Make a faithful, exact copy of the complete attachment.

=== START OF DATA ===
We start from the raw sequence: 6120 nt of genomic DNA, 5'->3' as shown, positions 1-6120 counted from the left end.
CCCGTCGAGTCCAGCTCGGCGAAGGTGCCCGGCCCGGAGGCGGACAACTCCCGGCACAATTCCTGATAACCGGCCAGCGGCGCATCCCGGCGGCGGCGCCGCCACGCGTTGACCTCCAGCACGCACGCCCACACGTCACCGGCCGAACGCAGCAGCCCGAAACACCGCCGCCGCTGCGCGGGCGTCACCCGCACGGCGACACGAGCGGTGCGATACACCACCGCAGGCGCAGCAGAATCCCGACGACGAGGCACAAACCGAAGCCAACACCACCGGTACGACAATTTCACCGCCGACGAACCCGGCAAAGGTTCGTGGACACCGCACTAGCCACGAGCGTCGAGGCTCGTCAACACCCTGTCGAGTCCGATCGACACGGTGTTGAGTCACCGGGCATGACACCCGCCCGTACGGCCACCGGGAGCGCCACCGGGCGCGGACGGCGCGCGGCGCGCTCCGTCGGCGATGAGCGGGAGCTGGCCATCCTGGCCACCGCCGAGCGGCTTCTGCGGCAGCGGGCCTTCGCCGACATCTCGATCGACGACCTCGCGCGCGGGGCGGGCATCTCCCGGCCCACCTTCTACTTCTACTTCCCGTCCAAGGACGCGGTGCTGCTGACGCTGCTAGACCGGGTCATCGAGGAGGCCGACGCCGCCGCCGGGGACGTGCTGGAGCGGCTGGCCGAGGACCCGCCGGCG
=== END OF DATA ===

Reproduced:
We start from the raw sequence: 6120 nt of genomic DNA, 5'->3' as shown, positions 1-6120 counted from the left end.
CCCGTCGAGTCCAGCTCGGCGAAGGTGCCCGGCCCGGAGGCGGACAACTCCCGGCACAATTCCTGATAACCGGCCAGCGGCGCATCCCGGCGGCGGCGCCGCCACGCGTTGACCTCCAGCACGCACGCCCACACGTCACCGGCCGAACGCAGCAGCCCGAAACACCGCCGCCGCTGCGCGGGCGTCACCCGCACGGCGACACGAGCGGTGCGATACACCACCGCAGGCGCAGCAGAATCCCGACGACGAGGCACAAACCGAAGCCAACACCACCGGTACGACAATTTCACCGCCGACGAACCCGGCAAAGGTTCGTGGACACCGCACTAGCCACGAGCGTCGAGGCTCGTCAACACCCTGTCGAGTCCGATCGACACGGTGTTGAGTCACCGGGCATGACACCCGCCCGTACGGCCACCGGGAGCGCCACCGGGCGCGGACGGCGCGCGGCGCGCTCCGTCGGCGATGAGCGGGAGCTGGCCATCCTGGCCACCGCCGAGCGGCTTCTGCGGCAGCGGGCCTTCGCCGACATCTCGATCGACGACCTCGCGCGCGGGGCGGGCATCTCCCGGCCCACCTTCTACTTCTACTTCCCGTCCAAGGACGCGGTGCTGCTGACGCTGCTAGACCGGGTCATCGAGGAGGCCGACGCCGCCGCCGGGGACGTGCTGGAGCGGCTGGCCGAGGACCCGCCGGCG